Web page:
All too often students have been selected for interventions when the problem is not low ability, but poor motivation resulting in low performance. Differentiating between the two is important both at the assessment level, when selecting students for intervention, and while students are participating in a programme. Failure to identify low motivation as a factor results in students receiving time and resources unnecessarily. At the same time, students who have genuine difficulties will often have low motivation as often a consequence of long-term failure. Teachers need the skills to analyse behavior and motivate students to work at their best.

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14 Are there clear exit criteria?

The aim of any reading intervention should be to have the student reading at their chronological age and comprehending what they read. Clear targets should be explicit for each student and when these are reached, they should enjoy graduation with celebration. No one should be in a programme longer than necessary.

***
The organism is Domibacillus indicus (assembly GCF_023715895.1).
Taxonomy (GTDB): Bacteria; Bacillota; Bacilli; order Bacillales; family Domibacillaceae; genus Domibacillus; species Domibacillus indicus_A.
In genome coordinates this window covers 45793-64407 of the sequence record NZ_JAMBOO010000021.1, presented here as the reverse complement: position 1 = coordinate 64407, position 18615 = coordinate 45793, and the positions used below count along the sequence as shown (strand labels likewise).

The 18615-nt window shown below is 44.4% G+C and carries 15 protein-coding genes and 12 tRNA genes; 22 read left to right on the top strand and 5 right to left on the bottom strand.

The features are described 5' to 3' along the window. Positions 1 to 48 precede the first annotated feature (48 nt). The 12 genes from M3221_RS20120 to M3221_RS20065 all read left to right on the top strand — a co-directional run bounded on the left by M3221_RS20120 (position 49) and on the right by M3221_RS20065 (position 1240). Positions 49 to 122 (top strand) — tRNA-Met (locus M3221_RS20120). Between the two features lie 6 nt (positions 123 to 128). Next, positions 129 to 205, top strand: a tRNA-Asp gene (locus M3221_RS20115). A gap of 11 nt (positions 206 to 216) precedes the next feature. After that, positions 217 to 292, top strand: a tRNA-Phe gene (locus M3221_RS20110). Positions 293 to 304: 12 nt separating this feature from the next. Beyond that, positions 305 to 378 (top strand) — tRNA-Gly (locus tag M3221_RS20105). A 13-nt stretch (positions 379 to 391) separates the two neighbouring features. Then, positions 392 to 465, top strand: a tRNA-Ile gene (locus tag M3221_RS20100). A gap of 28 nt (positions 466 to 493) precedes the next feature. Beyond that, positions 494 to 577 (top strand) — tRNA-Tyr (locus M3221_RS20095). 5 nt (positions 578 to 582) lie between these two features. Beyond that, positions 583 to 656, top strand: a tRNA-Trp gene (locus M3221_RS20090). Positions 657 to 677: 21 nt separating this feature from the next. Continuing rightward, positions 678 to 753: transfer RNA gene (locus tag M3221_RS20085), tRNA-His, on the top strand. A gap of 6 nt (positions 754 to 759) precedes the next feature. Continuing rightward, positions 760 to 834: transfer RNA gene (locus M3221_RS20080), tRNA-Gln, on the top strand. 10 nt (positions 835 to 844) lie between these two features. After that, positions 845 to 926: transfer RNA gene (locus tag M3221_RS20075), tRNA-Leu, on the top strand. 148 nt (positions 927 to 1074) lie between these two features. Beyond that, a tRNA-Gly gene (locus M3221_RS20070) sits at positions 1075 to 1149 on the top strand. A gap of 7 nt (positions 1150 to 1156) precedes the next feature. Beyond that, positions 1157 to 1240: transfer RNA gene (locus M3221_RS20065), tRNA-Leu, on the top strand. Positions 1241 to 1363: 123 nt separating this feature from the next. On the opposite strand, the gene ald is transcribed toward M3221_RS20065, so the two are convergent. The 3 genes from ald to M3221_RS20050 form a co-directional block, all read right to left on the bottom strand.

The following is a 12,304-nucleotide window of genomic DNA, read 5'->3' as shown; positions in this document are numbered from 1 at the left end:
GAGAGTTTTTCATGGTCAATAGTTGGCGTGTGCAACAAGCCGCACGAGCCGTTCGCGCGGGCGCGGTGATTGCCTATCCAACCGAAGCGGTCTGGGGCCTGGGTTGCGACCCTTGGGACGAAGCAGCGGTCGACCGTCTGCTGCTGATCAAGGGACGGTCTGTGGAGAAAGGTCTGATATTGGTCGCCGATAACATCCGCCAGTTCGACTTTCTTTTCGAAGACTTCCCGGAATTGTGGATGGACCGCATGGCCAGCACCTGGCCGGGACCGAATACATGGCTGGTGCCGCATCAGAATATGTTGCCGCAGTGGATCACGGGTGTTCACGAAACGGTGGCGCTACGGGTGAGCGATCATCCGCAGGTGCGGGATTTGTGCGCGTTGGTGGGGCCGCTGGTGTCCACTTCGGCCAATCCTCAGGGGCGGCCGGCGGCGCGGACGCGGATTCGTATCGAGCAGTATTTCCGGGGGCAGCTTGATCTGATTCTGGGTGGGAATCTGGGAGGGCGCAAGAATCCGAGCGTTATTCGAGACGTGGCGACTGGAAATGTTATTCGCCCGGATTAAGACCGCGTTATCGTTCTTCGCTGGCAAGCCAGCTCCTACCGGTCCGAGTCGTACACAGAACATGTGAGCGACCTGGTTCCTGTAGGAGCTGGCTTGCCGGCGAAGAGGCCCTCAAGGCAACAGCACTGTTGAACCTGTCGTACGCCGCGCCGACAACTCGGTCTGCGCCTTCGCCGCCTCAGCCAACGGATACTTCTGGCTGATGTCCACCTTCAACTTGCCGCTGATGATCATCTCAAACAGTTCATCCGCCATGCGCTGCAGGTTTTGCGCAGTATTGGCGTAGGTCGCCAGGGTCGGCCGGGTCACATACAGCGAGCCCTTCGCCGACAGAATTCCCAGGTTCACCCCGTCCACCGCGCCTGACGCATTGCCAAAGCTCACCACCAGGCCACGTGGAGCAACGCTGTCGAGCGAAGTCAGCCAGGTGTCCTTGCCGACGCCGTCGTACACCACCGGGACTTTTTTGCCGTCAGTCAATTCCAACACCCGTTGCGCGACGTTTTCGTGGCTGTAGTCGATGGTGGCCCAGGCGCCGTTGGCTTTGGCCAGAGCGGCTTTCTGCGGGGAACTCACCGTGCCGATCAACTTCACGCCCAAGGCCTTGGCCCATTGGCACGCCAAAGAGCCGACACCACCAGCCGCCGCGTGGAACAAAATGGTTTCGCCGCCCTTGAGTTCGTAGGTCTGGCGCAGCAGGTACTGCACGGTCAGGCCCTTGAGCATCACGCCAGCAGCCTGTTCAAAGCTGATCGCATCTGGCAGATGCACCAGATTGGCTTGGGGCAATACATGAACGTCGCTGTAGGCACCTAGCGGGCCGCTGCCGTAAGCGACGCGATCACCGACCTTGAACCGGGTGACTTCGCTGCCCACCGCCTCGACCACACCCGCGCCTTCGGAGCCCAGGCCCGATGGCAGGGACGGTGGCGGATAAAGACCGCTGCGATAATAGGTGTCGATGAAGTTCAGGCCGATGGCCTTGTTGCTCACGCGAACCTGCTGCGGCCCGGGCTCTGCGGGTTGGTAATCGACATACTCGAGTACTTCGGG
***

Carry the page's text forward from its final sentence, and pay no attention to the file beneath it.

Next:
15 Is there a systematic approach to checking that gains been maintained over time?

Often students make progress while taking part in an intervention but these gains are not maintained. It is important to follow up students on a yearly basis to ensure that they are able to employ the skills that they have been taught across a wide range of settings.

If you are concerned about the reading progress of students in your school, you may find this workshop helpful.

Download a PDF copy of this post here.

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You may also be interested in:

Spring Cleaning

10-Point Checklist: Literacy at Secondary School

Code-Teaching or Code-Breaking?

Are all students screened for reading?

Headline Measures?

A Question of Progress?